And then that post linked to a few other articles that were interesting, so you clicked through for a bit? And then you blinked and your lunch break, nap time, or power hour for creativity was over, your “new post” screen completely blank?
If so, welcome to my world!
Striving to improve your craft and taking advantage of online resources to help you is a critical (and fun!) part of blogging. But especially for new bloggers who are hungry to learn, it can also morph into information overload — as well as cleverly disguised procrastination.
As a full-time working mom of two-year-old twin boys, I know my pockets of time to write are limited. Staying focused while still building my toolbox and being active in the blogging community has been a constant struggle, but below are six tips that have helped me find a modicum of balance.
Keep it all in one place.
There are few decisions more personal than where a writer stores his/her thoughts and ideas. I can only share my story, which included a lot of trial and error. But it has all come down to my planner, which is one of those goal-setting, motivational, full of quotes from Ralph Waldo Emerson type of planners. I like it because it has a lot of blank space and pages (in addition to the calendars) so I can brainstorm and then seamlessly incorporate a plan into my schedule.
I also review my ideas and lists regularly, and I find designating a specific time for this keeps me on track. Writing doesn’t come easily when I’m sitting in my office (at my job that has nothing to do with writing), so I don’t even try to utilize a free lunch hour to blog. Instead, it’s a dedicated time to check my lists, read other blogs, comment and peruse articles.
There is a reason we call it the World Wide Web. The internet is vast, ready to push you down rabbit holes and vacuum up your time like it’s a box of spilled Cheerios. I’ve found it helpful to identify a few priorities and concentrate my efforts on resources that support them.
Right now I am particularly focused on improving my personal essays, submitting my work and gaining the confidence to promote my writing. I look for articles and tools that are relevant to these areas. It doesn’t mean I am not interested in 4,217 other topics. And of course I find myself reading a variety of posts, but when time is tight, I try to ask myself if what I am about to click on is meeting my current priorities. If not, then I either save the article in a “future” folder or just stop reading. The beauty (and curse?) of the internet is that nothing goes away. I will always be able to find it — or something similar — again.'I ask myself if what I am about to click on is meeting my current priorities.' @carynstat Click To Tweet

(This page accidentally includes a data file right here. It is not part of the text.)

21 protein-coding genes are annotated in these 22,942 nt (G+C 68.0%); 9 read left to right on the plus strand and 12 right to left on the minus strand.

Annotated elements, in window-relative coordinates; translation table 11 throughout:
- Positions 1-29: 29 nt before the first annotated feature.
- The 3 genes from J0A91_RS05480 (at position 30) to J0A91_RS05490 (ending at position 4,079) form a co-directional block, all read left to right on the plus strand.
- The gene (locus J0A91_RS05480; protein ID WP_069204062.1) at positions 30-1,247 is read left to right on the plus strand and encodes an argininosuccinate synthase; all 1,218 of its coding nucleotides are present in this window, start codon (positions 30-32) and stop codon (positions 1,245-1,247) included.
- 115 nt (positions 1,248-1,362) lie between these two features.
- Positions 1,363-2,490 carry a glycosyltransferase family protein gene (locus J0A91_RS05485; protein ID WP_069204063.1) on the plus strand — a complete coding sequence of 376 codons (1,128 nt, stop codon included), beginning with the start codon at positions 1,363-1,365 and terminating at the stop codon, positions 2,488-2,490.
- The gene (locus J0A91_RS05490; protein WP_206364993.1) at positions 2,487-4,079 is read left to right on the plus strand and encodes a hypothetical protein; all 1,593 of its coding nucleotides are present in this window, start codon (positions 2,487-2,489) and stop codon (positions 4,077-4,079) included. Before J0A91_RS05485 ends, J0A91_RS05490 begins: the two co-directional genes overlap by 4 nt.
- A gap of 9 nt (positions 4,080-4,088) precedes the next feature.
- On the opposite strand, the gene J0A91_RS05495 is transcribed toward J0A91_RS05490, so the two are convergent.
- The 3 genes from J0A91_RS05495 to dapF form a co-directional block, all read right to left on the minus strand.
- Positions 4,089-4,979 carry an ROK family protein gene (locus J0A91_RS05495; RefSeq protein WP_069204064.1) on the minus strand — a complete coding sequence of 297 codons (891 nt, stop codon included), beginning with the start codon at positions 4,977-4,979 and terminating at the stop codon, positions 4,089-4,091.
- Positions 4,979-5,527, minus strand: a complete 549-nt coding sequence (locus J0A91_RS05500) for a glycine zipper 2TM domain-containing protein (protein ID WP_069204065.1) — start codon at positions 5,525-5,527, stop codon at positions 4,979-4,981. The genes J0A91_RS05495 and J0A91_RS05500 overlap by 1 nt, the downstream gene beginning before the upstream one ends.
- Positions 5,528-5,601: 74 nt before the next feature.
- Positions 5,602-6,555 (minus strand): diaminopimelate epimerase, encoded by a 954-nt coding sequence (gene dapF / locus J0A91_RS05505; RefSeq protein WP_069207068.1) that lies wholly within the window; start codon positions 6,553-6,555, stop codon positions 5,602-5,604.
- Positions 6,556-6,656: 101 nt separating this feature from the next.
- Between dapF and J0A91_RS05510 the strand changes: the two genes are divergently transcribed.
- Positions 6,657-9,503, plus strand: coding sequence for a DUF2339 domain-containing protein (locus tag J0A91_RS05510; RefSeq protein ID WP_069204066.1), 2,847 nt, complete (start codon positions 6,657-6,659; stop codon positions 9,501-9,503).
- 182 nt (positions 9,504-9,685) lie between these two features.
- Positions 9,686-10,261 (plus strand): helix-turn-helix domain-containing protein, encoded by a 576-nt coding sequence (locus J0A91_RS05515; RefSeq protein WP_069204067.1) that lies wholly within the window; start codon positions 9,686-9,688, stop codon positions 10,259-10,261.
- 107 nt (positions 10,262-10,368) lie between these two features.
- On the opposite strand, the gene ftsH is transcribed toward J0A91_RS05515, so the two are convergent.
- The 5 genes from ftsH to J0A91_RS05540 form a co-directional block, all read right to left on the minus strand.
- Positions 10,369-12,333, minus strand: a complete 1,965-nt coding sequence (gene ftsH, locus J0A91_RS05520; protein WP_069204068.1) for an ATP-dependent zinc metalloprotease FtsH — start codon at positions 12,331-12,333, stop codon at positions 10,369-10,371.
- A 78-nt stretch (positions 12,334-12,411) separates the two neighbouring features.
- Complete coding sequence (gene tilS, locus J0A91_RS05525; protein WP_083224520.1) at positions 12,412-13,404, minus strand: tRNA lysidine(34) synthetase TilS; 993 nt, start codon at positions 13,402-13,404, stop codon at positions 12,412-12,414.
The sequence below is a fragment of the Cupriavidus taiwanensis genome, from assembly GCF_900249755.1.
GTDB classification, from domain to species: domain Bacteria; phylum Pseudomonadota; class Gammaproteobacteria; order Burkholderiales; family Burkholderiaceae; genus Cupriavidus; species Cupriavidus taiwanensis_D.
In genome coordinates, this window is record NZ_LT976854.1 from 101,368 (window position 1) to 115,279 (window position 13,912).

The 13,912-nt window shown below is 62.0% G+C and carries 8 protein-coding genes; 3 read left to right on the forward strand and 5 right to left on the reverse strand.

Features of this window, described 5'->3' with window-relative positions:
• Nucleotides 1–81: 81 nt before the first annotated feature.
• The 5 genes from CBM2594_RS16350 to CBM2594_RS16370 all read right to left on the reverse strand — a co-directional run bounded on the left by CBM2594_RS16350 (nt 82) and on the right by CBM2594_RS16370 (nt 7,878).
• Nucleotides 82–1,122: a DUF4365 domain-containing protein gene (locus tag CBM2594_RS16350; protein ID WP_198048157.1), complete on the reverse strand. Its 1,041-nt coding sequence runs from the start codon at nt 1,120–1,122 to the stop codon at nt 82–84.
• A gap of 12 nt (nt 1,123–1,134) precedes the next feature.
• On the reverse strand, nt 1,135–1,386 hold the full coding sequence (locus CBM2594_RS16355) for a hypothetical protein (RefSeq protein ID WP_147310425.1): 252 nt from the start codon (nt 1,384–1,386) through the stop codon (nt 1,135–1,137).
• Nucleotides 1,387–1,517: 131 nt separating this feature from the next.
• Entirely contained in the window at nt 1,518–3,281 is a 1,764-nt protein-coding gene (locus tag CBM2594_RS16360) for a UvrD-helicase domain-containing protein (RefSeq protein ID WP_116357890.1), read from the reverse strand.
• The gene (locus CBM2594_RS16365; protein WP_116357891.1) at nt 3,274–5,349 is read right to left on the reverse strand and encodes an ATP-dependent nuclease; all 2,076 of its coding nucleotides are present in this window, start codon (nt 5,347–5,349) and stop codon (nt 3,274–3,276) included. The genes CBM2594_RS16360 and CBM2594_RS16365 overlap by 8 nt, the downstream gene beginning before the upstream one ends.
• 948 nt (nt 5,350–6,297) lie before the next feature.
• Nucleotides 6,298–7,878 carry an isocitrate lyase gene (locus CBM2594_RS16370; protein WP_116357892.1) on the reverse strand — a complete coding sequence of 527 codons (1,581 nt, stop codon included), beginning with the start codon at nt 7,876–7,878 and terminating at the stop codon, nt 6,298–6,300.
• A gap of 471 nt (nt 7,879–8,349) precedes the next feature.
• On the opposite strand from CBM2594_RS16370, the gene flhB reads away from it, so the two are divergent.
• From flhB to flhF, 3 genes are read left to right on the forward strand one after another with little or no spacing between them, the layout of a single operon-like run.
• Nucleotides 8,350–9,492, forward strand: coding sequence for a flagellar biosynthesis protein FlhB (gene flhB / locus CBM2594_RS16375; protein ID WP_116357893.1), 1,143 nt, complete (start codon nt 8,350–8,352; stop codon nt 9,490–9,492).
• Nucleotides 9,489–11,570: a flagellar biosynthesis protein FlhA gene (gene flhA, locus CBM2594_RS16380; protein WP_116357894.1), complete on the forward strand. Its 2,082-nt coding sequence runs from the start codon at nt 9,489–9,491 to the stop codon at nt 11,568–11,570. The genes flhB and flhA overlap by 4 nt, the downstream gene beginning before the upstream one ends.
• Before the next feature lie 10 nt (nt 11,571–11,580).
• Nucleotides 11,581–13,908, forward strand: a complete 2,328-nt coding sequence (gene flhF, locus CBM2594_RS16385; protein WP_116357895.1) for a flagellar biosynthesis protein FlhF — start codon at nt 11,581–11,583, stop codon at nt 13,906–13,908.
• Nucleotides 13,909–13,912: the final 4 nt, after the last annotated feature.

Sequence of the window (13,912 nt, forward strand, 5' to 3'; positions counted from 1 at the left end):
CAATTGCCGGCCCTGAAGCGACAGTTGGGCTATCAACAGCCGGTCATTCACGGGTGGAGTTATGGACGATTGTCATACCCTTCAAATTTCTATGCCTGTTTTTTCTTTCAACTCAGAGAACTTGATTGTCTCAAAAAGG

Resist the freebie!
It’s hard to turn down a free e-book or printable. Trust me, I have the folder full of Pinterest blog calendars to prove it! All you have to do is enter your email, so what’s the harm, right? But all of a sudden you are receiving 15 newsletters a week of writing tips. Now I’m not saying you shouldn’t subscribe to blogs you enjoy reading (I promise fellow bloggers, I am definitely not saying that!). But when it comes to writing blogs, keep with what is most relevant for your current goals. Save the others for later.
Find a class.
If you find yourself repeatedly drawn to certain topics, consider investing your time (and yes, a little money) in an e-course on the subject. Let someone else curate and present a breadth of information all in one place, while likely providing action steps for you along the way to elicit more than just reading, but actual doing.
Look for community, not just content.
In time, you will figure out which writing sites are the most valuable to you. When I decide which blogs to follow, I look for more than just information. I like the opportunity to interact with the content leaders and followers of the site. That is why Beyond Your Blog, for example, is always priority reading for me. Not only do the posts have a direct impact on my blogging focus areas, but the ability to connect with fellow writers through its online community has perpetual benefits.
Fight the FOMO.
You will not miss out on the golden ticket of advice. None of us are just one listicle away from a book deal. Truly helpful information and proven resources will pop up over and over. The awesome article about self-publishing or negotiating your freelance fee that you fear you never saw will emerge in your search results one day when you are ready to immerse yourself in those topics. You don’t have to know everything right now.None of us are just one listicle away from a book deal @carynstat Click To Tweet
You just have to write. Write, write, write, write. And also read for pleasure, comment on other blogs, build a community, find mentors, do your laundry and binge on House of Cards. And then write again!
When discussing creative pursuits in one of her Magic Lessons podcasts, author Elizabeth Gilbert talks about the dangers of staying on the runway when you are actually ready to take off — you will eventually run into the houses on the other side of the road. At some point, you have to just start flying, knowing you will always be learning as you go (I think this part of the advice is where the flying analogy ends as I don’t want my pilots learning in the air, but you get what I’m saying).
I recognize the irony of writing a blog post about reading too many blog posts (they say to write about what you know, right?). Feel free to move it to your “future” file. Or better yet, since you have already made it this far, share what has helped you manage all of the great information available to bloggers!